To speak with St. Augustine, the fishers of men have cast forth their nets; they have taken the multitude of Christians which we see in wonderment; they have filled the two ships with them, the two peoples, Jew and Gentile. But what is this we are told? The multitude weighs down the ships, even to the risk of sinking them; it is what we witness now, — the pressing and mingled crowd of the Baptized is a burden to the Church. Many Christians there are who live badly; they are a trouble to, and keep back, the good. Worse than these, there are those who tear the nets by their schisms or their heresies; they are fish which are impatient of the yoke of unity, and will not come to the banquet of Christ; they are pleased with themselves. Under pretext that they cannot live with the bad, they break the net which kept them in the apostolic track, and they die far off the shore. In how many countries have they not thus broken the great net of salvation? The Donatists in Africa, the Arians in Egypt, Montanus in Phrygia, Manes in Persia; and since their times, how many others have excelled in the work of rupture! Let us not imitate their folly. If grace have made us holy, let us be patient with the bad, whilst living in this world’s waters. Let the sight of them drive us neither to live as they do, nor to leave the Church. The shore is not far off, where those on the right, or the good, will alone be permitted to land, and from which the wicked will be repulsed, and cast into the abyss. (St Augustine, Serm. 248-252, passim)

In the Offertory, the Christian army sues for that light of faith, which alone can make it sure of victory; and this, because it tells where the enemy is, and what are his plans. For a servant of God who is thus enlightened, night has no dangers; the brightness of heaven’s beams keeps off from his eyes that fatal sleep which implies defeat and death.


Enlighten mine eyes, that I may never sleep in death; lest the enemy should ever say: I have prevailed over him.

The gifts offered on the altar for the all-mighty transformation of the Sacrifice, are a figure of the Faithful themselves. It is on this account that the Church prays, in the Secret, that our Lord would draw to himself our rebel wills, and change them, as he is about to do with these gifts. Let us remember, that of all the Fish that were in the mysterious net, those only, as the Fathers tell us, will be the elect of the eternal shores who “live in such wise as to deserve to be introduced, by the fisherman of the Church, to the banquet of Christ Jesus.” (Bruno Ast. Expos. en Genesis, c. 1)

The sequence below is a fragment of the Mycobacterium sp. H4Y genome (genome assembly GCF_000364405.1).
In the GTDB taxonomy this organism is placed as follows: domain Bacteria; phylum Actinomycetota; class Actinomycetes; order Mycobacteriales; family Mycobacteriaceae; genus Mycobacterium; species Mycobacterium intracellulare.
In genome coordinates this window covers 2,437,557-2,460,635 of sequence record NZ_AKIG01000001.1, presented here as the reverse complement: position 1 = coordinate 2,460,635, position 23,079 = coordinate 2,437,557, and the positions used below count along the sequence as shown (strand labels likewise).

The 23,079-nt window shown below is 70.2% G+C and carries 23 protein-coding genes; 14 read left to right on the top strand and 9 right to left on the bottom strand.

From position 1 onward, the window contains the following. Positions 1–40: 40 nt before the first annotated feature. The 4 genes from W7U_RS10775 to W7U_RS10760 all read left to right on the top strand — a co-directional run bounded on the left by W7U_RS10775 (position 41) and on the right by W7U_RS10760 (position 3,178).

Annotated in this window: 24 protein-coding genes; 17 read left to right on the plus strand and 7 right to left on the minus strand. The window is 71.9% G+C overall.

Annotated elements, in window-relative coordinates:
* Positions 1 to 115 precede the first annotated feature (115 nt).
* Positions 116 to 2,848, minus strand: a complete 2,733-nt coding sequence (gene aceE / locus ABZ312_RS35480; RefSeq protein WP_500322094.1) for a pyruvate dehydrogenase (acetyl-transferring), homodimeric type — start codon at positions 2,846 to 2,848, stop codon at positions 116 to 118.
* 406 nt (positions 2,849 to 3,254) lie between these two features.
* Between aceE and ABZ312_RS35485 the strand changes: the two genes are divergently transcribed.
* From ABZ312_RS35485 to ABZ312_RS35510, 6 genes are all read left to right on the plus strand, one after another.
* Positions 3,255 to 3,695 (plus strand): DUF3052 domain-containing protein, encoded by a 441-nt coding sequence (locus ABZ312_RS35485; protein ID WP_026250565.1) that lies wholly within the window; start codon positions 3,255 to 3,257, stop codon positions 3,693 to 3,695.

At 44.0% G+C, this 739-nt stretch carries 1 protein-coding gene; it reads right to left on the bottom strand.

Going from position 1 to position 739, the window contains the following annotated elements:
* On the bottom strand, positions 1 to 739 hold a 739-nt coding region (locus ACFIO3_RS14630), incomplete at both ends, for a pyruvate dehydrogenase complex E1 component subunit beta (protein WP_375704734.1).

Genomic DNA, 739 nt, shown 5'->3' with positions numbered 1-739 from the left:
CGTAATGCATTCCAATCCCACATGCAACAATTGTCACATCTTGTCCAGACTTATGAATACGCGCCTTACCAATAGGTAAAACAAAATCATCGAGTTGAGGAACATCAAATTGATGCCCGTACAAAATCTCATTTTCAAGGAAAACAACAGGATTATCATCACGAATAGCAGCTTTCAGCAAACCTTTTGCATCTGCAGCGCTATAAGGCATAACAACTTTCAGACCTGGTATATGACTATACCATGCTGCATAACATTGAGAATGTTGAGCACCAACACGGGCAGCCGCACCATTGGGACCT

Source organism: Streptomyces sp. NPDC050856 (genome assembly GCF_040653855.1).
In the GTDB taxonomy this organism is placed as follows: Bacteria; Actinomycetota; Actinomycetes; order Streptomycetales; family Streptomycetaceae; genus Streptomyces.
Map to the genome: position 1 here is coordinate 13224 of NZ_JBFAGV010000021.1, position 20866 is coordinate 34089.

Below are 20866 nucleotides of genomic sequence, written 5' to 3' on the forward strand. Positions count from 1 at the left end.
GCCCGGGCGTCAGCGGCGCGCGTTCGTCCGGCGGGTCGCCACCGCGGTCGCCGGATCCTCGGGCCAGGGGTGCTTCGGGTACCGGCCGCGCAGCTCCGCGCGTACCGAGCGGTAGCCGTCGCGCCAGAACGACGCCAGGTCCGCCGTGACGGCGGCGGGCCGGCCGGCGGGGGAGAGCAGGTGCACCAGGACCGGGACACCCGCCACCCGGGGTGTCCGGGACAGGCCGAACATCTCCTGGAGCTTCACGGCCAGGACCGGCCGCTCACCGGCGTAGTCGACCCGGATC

Receive our offerings, we beseech thee, Lord, and be appeased thereby; and mercifully compel our rebel wills to yield unto thee. Through, etc.


Graciously hear us, O God, our Savior; that, by virtue of this sacrament, thou mayest defend us from all enemies, of both soul and body; grant us grace in this life, and glory in the next.

The third Secret is left to the Priest’s own choice.

That God who enabled David’s weakness to triumph over the giant Philistine, gives himself to us in the sacred Mysteries. Let us sing the Psalm, from which the Communion- Anthem is taken: let us sing these few words in praise of his merciful power, which makes itself become ours by means of this adorable Sacrament.


The Lord is my support, and, my refuge, and my deliverer: my God is my helper.

St. Augustine (Contra Faustum L. xii. 20.) gives the name of Sacrament of Hope to the divine mystery wherein the Church daily proclaims and restores, here below, her social union. The real union, though at present it be veiled, of the Head and Members in the banquet of eternal Wisdom, is a pledge of the future glories of regenerate humanity, far exceeding that restless expectation of creation, of which the Apostle spoke to us in to-day’s Epistle. Let us pray, in the Postcommunion, that our defilements may be removed, and may not impede this holy Sacrament from producing its full effect in us; for such is its virtue, that it is able to lead us to the consummate perfection of salvation.


May the mysteries we have received, O Lord, both, purify and defend us, by the gift they bestow. Through, etc.


May the oblation of this divine Sacrament, we beseech thee, O Lord, both cleanse and defend us; and by the intercession of Blessed Mary, the Virgin-Mother of God, of Blessed Joseph, of the Blessed Apostles Peter and Paul, of Blessed N. and of all the Saints, free us from all sin, and deliver us from all adversity.

The third Post-communion is left to the Priest’s own choice.


The psalms, capitulum, hymn and versicle, as above, in the beginning of this volume.


Master, we have labored all night, and have taken nothing; but at thy word, I will let down the net.


Grant us, we beseech thee, O Lord, that, by thy providence, the events of this world may be peacefully arranged for us, and that thy Church may be gladdened by being permitted to serve Thee with peaceful devotedness. Through, etc.


This text is taken from The Liturgical Year, authored by Dom Prosper Gueranger (1841-1875)

Dom Gueranger

Dom Gueranger